Recently I’ve found it difficult to access a sense of where I am in time and space. I know, this sounds a bit dramatic, but what I mean is I’ve always had an innate sense of where we are in the year and somehow this has been disrupted. I can’t seem to locate myself the way I once did. It’s the end of April, but somehow it doesn’t feel like the end of April. There’s a confusion, a type of disconnect I’ve never felt and I attribute it mostly to how earth’s climate has changed, or rather, how we’ve changed earth’s climate.

I live 10 minutes away from where I grew up; this is my homeland. While I lived outside of the city as a child and live inside of it now, I am close. Close enough to be familiar with the crisp mountain air on either end of a day, close enough to brace for pockets of unpredictable weather, close enough to know the brownish tinged landscape after our long summer days and close enough to know the times of year where the only pattern is a lack of pattern. I’ve got the familiarity and knowing of someone who has lived a long time here and somehow, despite my lack of ability to explain it, things feel off, to many of us. And science confirms it.

So what do we do to fix this? I believe the beginning is a commitment to relocate ourselves in our landscapes again and again, refusing to stop even though it is becoming uncomfortable at times. It is listening and digging and learning what we can do to mitigate the damage that has been done, both on personal and broader levels. It is investing time and effort and money (whatever we can contribute) to limit what we consume and amass, instead looking for ways we can give and grow and preserve. For some of us this work is calling upon our governments to protect our land, our water and air, to divert resources toward supporting our ecosystems with a fervor that has historically been reserved only for industry. For all of us, it is a call to let go of the consumerist ways we have been led to believe are true. Buying things will not help you. Nor will averting your gaze or attention.

Connecting to the land you live on will help, it will help in innumerable ways. Walk in the nature you live within. Observe. When you are present and aware of the land that supports and nourishes you, aware of its own life force, it becomes much harder to make unconscious and harmful decisions. When you learn the history of the space you inhabit, you’ll likely be drawn to learn about the people who came before you, connecting and repairing the relationships that have often been severed and, in the best case, rediscovering, remembering and sharing valuable knowledge that can sustain us all.

I don’t know if it’s too late for humanity on this planet. I really don’t. What I do know is that every marker of true quality of life on earth is reflecting the need for change and the passage of time will likely intensify this. Each of us must decide what this means for us, but it all begins with locating ourselves.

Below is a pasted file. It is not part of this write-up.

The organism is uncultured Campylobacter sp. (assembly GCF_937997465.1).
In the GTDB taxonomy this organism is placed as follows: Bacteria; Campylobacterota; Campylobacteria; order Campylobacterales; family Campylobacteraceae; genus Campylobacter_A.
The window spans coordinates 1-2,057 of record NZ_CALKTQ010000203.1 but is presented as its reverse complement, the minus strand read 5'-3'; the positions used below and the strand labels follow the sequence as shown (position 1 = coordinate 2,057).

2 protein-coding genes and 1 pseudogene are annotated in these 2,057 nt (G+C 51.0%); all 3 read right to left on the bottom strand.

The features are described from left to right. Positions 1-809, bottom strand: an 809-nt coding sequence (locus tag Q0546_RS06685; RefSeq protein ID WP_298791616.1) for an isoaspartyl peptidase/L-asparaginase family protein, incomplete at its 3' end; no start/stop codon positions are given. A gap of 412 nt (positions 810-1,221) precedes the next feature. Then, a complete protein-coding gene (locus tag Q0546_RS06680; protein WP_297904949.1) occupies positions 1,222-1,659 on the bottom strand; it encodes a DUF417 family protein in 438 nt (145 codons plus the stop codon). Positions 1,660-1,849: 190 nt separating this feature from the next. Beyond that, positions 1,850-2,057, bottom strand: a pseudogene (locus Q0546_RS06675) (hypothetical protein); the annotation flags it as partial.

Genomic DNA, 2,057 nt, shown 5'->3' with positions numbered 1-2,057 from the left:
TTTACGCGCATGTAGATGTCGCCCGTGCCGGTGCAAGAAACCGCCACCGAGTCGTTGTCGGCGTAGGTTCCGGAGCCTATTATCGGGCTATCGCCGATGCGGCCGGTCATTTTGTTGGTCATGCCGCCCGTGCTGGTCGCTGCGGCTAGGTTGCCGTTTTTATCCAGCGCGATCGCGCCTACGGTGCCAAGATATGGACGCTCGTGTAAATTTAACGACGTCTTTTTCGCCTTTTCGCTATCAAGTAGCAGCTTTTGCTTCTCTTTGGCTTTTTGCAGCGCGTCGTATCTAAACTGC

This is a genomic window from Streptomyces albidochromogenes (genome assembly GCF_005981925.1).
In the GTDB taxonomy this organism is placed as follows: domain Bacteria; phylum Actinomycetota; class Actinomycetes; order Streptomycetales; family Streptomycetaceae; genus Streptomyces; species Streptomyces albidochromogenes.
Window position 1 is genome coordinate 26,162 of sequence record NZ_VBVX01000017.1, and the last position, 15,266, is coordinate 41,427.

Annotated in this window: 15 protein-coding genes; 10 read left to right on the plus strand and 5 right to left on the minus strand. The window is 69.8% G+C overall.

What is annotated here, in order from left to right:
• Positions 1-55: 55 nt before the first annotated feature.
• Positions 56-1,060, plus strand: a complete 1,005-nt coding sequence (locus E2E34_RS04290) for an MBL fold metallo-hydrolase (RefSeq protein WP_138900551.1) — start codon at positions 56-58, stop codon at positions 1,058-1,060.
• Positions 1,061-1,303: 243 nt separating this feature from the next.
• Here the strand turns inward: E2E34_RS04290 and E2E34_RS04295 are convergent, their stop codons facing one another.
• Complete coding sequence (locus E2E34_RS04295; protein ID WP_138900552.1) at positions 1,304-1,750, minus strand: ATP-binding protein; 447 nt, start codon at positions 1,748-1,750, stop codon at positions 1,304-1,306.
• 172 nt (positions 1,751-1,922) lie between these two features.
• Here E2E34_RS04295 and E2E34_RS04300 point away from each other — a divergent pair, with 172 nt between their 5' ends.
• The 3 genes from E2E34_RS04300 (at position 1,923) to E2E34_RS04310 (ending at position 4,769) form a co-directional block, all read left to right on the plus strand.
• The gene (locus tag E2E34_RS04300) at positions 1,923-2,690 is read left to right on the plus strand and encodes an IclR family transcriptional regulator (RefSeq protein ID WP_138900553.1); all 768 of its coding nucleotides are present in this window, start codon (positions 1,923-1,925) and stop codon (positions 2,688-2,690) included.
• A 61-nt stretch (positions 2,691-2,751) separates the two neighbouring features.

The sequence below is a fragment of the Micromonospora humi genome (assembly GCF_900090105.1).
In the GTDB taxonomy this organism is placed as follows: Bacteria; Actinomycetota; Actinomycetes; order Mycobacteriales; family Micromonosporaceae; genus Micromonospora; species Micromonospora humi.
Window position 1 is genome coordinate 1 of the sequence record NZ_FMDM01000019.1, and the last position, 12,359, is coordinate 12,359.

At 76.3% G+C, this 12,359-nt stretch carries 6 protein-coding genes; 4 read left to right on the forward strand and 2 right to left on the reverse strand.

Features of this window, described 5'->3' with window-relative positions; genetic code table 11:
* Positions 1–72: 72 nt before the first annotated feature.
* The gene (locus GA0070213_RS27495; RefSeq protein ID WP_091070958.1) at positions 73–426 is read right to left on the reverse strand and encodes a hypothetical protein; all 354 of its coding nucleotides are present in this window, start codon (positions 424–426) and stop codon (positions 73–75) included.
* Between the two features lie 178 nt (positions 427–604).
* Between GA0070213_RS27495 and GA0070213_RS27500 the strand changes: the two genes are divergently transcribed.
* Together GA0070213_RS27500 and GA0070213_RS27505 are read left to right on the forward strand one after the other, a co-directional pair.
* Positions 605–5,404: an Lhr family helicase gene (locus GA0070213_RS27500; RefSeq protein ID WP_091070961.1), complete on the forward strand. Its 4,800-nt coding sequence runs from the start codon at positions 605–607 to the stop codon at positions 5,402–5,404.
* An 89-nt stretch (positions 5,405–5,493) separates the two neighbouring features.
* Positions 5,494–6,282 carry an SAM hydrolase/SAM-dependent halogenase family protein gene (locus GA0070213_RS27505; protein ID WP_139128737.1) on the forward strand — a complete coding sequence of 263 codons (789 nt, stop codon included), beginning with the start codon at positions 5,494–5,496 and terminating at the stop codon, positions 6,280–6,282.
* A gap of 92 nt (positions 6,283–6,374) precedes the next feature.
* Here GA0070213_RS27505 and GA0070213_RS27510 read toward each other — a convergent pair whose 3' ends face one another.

9 thoughts on “Locate Leave a comment

  1. When I read your first paragraph, I wondered if it was the changes in gravity and the magnetic poles that you were sensing? Apparently, the magnetic field is shifting considerably and since it has happened since humans have been on the planet, no one knows how it will affect us.
    So much is changing in our environmentโ€“ I have felt the disconnect you speak of. I’ve lived in this area most of my life, and as a kid spent most of my childhood playing in nature. Our growing season is a month longer, winters are milder and storms more violent. I have to keep reminding myself to stay centered and present. Not so easy!

    Liked by 1 person

    1. I agree the magnetic poles changing are a factor. But, in my case, it is desertification and the global warming trend, specifically, I am referring to.
      This piece is a reaction to my feelings around climate change. So much grief.

      Liked by 1 person

    1. Are you saying you haven’t noticed the effectss of climate change?

      I find this a strange comment. While I appreciate your participation, it is clear to me and many others that climate change is, in fact, a very real shift, backed by years of science.

      The personal aspect is the grief I feel at the lack of change in the human behaviour in the face of what I believe is very real danger to the long term human existence on this planet. While I certainly admit to feeling stress over this, it is much bigger than me.

      The reason why I write about this from the position I do is because I believe reestablishing our connection to nature is foundational to making the requisite changes to heal the damage and suffering of humanity on earth. ๐Ÿ’š


      1. No,I am not saying that. Climate change is very real! Which is why I gave up driving and sold my car. The single biggest action anyone can do is stop driving their gas guzzling cars! I get around by biking. The second biggest thing people can do is to stop having children. There are too many people impacting global ecosystems.
        The more of us,the less of them.

        Liked by 1 person

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